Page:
'Coup 53' Review: Documentary Reveals The 1953 Campaign To Oust Iran's Leader A new documentary shows how the CIA and Britain's MI6 engineered the forcible removal of Iranian Prime Minister Mohammad Mosaddegh. The 1953 coup continues to rattle history to this day.
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'Coup 53' Tells The Story Of A 1953 Campaign By MI6 And The CIA To Oust Iran's Leader

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'Coup 53' Tells The Story Of A 1953 Campaign By MI6 And The CIA To Oust Iran's Leader

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'Coup 53' Tells The Story Of A 1953 Campaign By MI6 And The CIA To Oust Iran's Leader

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DAVE DAVIES, HOST:

This is FRESH AIR. The new documentary "Coup 53" tells the story of how, in 1953, Great Britain and the United States overthrew the elected prime minister of Iran. "Coup 53" will be available for online screening starting tomorrow, with tickets purchased through one of 300 local cinemas the filmmakers are supporting through the effort. You can find out how to watch at coup53.com.

Our critic-at-large John Powers highly recommends that you do. He says "Coup 53" isn't just important; it's as gripping as a spy novel.

JOHN POWERS, BYLINE: Ever since the late 1970s, when the Iranian revolution overthrew the Shah and took 52 U.S. citizens hostage, our two nations have been at loggerheads. Watching decade after decade of mobs burning Old Glory on the streets of Tehran, many Americans have wondered why people in such a faraway country are so angry with the United States. For an answer, you couldn't do better than to start with "Coup 53," an exhilarating new historical documentary that unfolds with the pace and complexity of a thriller.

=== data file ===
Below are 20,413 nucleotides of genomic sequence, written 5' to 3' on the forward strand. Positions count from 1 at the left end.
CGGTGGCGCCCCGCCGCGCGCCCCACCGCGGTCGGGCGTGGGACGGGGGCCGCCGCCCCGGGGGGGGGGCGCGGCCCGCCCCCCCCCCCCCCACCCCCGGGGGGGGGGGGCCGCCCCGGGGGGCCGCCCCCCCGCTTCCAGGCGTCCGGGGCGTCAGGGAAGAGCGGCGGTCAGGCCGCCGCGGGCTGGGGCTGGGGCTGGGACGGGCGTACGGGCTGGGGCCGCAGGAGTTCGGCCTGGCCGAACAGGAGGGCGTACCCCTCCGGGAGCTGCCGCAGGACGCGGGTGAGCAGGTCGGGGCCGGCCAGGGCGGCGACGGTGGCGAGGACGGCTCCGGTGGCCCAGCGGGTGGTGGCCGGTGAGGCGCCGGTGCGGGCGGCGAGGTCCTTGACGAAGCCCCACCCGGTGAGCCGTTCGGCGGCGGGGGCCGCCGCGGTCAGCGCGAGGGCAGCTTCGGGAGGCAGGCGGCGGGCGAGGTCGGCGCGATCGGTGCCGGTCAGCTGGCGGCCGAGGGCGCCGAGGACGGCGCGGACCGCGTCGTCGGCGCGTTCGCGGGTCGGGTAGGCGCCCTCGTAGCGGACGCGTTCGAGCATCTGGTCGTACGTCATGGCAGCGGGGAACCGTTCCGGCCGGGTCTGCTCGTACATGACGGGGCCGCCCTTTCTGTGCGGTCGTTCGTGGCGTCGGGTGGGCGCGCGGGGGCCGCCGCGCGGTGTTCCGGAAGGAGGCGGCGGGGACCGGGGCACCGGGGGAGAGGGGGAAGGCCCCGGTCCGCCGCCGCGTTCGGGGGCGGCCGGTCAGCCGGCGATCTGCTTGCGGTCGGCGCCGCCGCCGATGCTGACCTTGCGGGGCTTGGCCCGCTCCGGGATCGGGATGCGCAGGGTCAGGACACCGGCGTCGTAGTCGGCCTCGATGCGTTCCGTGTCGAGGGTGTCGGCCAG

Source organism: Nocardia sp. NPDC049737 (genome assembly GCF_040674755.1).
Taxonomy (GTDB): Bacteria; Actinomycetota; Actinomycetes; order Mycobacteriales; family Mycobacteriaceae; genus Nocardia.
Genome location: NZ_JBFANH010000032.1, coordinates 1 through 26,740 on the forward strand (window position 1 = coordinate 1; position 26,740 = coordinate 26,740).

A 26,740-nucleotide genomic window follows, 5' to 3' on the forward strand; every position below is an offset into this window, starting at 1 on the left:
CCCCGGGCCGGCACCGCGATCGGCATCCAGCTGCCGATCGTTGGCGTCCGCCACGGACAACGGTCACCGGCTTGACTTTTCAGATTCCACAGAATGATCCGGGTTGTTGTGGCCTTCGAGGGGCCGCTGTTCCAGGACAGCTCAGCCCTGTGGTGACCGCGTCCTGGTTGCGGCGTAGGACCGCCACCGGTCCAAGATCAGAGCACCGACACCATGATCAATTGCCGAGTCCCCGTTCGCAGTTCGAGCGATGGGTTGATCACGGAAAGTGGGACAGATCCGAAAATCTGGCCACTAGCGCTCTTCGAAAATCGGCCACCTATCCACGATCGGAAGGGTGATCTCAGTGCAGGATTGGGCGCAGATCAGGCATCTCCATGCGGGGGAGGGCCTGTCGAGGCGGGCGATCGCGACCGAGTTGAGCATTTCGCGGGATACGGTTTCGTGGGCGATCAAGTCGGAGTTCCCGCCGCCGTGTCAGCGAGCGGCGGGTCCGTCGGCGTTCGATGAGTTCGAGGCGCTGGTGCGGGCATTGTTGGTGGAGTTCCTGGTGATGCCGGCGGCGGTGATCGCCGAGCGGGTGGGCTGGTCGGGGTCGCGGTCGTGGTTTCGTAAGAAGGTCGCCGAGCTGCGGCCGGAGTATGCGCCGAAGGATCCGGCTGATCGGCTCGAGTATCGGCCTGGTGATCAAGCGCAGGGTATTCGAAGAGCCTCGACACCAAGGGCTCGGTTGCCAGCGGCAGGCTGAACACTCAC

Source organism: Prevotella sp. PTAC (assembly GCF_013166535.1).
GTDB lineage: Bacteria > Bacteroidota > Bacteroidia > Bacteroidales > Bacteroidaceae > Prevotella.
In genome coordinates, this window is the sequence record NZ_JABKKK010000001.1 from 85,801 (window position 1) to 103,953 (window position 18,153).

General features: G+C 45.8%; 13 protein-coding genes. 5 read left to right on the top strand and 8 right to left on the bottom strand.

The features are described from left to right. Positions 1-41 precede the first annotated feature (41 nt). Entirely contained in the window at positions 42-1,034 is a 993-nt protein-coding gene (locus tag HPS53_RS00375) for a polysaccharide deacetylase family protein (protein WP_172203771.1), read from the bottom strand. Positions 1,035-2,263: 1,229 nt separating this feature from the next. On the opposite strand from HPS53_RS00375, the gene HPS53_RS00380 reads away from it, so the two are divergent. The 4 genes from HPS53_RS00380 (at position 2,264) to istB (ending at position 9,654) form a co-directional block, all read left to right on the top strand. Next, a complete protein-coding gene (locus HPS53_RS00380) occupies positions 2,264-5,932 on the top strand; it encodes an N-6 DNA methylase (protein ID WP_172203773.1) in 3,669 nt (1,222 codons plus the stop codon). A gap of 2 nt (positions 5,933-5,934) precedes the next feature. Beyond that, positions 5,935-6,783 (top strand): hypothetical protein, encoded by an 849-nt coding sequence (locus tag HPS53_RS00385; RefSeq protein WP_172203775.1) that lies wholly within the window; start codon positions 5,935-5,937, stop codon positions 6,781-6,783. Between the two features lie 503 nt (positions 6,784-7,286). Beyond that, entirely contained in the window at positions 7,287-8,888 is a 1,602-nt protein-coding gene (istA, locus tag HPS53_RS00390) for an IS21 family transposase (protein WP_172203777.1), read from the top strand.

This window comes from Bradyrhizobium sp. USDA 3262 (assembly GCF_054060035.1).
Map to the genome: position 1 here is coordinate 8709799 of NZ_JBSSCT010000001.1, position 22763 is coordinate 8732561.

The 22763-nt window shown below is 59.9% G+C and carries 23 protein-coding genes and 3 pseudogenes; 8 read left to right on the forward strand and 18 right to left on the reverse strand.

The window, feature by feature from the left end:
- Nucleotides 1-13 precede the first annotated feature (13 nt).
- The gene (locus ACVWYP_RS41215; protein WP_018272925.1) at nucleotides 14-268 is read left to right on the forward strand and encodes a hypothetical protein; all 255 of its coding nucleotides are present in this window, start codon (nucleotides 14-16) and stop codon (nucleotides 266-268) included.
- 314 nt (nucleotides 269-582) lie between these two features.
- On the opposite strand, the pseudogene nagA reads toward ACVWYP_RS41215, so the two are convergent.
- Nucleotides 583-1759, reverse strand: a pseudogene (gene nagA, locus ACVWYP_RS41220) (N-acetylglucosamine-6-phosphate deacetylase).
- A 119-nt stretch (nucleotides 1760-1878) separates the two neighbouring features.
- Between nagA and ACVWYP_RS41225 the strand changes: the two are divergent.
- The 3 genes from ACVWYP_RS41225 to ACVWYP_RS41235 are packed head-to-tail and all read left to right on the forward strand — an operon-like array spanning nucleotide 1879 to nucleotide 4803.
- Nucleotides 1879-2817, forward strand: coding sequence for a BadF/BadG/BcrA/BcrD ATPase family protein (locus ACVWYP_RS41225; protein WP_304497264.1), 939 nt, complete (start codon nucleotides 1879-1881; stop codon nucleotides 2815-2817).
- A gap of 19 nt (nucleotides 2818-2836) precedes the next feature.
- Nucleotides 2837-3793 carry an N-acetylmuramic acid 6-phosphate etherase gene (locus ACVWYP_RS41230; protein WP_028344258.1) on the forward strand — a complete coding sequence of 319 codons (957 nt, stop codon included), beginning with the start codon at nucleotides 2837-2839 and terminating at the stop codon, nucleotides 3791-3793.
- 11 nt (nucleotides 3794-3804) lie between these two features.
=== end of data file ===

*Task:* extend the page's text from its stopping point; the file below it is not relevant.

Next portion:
Co-directed by Taghi Amirani and renowned film editor Walter Murch, "Coup 53" tells the story of Operation Ajax, in which Britain's MI-6 and the American CIA engineered the forcible removal of Iran's elected prime minister Mohammad Mosaddegh. Although many of us don't know much about this 1953 coup, its shockwaves rattle our history to this day.

"Coup 53" is structured a bit like one of those John le Carre spy novels in which George Smiley goes around talking to people to tease out who did what and when. We follow the likable Amirani over nearly a decade as he roots around for information, a quest that carries him from national security archives in D.C. and dusty basements in Paris, to glitzy apartments inhabited by moral monsters. Along the way, he talks to CIA operatives, historians, espionage experts, TV cameramen, victims of Mosaddegh's ouster, beneficiaries of his ouster and an array of ruling-class Brits who are simply staggering in their complacency, racism and entitlement.

What emerges first is the backstory of the coup, which like so much in the modern Middle East, is predicated on oil. Shortly after the black gold was discovered in early 20th-century Iran, a British oil company - now known as BP - locked up a sweetheart deal for its exploitation. Here, reporter and historian Stephen Kinzer explains what that meant, helped by a bit of testimony from a Brit who worked for the company.

(SOUNDBITE OF DOCUMENTARY, "COUP 53")

STEPHEN KINZER: Under the original agreement, only about 16% of the oil revenue was supposed to be given to Iran. But that 16% was going to be calculated by the British, and no Iranian would be allowed to look at the books. We now know, also, that the amount was calculated after the oil company paid its taxes. Now, the oil company was owned by the British government. So when it was paying taxes, it was essentially paying taxes to itself.